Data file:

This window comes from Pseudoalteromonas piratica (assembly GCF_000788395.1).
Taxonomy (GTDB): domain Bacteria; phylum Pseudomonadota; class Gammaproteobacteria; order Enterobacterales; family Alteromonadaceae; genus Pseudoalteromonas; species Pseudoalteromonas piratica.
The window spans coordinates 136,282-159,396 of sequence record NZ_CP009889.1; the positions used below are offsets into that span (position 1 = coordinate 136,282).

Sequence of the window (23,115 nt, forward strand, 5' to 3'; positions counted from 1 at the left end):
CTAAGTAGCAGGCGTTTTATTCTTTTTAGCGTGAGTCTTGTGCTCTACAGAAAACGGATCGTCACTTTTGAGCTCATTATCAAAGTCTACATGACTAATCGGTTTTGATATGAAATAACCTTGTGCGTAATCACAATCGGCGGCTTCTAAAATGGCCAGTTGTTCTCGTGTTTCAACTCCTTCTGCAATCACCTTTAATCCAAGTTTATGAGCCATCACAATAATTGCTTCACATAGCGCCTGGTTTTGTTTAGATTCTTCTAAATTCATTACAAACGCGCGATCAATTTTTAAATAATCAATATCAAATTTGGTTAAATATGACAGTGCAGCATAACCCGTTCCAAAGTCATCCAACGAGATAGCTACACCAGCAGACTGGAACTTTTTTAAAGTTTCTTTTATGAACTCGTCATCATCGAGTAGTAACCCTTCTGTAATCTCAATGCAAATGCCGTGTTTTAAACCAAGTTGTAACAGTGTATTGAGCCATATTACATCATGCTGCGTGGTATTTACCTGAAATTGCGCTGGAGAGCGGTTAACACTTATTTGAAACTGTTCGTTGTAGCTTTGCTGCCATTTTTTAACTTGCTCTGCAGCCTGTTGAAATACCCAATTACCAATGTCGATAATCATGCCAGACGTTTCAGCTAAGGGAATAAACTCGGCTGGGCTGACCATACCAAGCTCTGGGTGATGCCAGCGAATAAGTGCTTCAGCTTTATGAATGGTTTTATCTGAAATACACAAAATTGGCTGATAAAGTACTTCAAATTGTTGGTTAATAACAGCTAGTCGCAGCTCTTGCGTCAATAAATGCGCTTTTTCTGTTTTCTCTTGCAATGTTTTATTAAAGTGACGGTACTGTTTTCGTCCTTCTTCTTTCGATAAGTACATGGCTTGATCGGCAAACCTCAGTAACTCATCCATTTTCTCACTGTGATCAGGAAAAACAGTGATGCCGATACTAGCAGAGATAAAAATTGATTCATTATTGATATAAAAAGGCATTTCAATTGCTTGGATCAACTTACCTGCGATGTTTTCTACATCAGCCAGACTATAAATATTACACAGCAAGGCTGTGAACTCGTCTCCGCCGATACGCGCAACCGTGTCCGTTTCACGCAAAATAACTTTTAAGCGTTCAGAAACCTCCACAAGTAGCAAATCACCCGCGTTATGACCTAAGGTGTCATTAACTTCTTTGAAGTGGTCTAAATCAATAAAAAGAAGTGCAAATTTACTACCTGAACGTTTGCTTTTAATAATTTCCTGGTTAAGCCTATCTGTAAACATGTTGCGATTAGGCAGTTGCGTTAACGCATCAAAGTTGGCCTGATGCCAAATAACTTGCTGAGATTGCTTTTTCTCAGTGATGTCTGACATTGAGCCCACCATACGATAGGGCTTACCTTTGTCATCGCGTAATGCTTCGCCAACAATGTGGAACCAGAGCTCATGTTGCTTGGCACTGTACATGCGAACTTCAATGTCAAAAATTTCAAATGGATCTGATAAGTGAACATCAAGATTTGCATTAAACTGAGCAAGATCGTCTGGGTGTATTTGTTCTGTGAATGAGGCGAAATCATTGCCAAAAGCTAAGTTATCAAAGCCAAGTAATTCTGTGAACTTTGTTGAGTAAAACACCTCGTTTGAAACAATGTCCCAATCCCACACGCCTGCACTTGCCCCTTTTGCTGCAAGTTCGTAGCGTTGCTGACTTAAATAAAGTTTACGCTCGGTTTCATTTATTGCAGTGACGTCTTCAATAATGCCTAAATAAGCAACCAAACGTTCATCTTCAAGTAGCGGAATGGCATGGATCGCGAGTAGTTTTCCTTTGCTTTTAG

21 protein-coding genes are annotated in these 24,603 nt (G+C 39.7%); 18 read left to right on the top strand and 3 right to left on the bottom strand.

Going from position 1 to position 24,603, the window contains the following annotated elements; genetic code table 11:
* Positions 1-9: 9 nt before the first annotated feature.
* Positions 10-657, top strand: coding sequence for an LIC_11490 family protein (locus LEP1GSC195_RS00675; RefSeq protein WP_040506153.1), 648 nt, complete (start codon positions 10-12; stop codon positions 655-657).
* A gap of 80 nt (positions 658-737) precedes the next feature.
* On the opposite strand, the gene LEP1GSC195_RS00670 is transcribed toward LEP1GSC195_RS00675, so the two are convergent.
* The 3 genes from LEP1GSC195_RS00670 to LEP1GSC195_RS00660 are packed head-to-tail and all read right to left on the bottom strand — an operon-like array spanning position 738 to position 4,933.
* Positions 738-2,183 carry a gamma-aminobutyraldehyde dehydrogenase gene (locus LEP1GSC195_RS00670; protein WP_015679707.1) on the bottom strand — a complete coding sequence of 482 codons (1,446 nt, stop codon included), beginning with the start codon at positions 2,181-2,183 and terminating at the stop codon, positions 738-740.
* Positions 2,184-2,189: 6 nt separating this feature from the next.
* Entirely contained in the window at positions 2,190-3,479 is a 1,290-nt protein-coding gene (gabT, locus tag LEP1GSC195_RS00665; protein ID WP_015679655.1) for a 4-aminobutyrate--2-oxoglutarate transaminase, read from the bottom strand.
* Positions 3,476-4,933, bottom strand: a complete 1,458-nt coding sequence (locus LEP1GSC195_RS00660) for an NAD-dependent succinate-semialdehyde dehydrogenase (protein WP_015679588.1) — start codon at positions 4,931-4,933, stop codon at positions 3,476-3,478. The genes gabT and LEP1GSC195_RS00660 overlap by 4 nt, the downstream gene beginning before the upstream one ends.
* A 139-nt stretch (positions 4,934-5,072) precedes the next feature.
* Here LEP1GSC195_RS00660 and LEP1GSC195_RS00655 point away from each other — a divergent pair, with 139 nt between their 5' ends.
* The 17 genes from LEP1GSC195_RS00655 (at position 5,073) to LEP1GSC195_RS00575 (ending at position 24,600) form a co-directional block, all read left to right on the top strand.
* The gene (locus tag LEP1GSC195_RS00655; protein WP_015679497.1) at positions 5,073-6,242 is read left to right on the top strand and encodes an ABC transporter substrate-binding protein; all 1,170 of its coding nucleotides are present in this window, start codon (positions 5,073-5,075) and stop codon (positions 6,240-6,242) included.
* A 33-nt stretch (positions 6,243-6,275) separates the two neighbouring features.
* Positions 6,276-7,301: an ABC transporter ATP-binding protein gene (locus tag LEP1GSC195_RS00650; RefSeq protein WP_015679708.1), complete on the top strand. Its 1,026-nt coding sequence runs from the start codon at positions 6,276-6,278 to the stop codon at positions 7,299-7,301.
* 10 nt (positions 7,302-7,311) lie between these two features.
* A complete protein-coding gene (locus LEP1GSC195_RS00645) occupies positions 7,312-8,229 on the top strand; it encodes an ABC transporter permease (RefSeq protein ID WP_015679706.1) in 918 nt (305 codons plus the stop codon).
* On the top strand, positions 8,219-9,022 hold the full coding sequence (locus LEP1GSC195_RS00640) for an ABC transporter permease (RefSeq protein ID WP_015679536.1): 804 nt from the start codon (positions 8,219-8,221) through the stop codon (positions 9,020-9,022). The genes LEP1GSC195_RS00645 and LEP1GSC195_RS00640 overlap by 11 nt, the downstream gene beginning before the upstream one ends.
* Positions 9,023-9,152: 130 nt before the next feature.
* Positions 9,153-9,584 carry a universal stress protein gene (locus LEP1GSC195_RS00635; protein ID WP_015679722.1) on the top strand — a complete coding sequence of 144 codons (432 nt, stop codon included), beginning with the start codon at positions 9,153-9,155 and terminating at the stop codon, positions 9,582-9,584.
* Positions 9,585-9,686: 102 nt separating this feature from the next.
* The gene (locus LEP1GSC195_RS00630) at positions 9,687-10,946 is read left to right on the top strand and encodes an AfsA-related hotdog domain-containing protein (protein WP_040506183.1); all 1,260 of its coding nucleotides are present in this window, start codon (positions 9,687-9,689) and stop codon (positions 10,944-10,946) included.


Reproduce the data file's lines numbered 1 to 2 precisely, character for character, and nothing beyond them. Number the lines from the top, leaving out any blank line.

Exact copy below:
This window comes from Pseudoalteromonas piratica (assembly GCF_000788395.1).
Taxonomy (GTDB): domain Bacteria; phylum Pseudomonadota; class Gammaproteobacteria; order Enterobacterales; family Alteromonadaceae; genus Pseudoalteromonas; species Pseudoalteromonas piratica.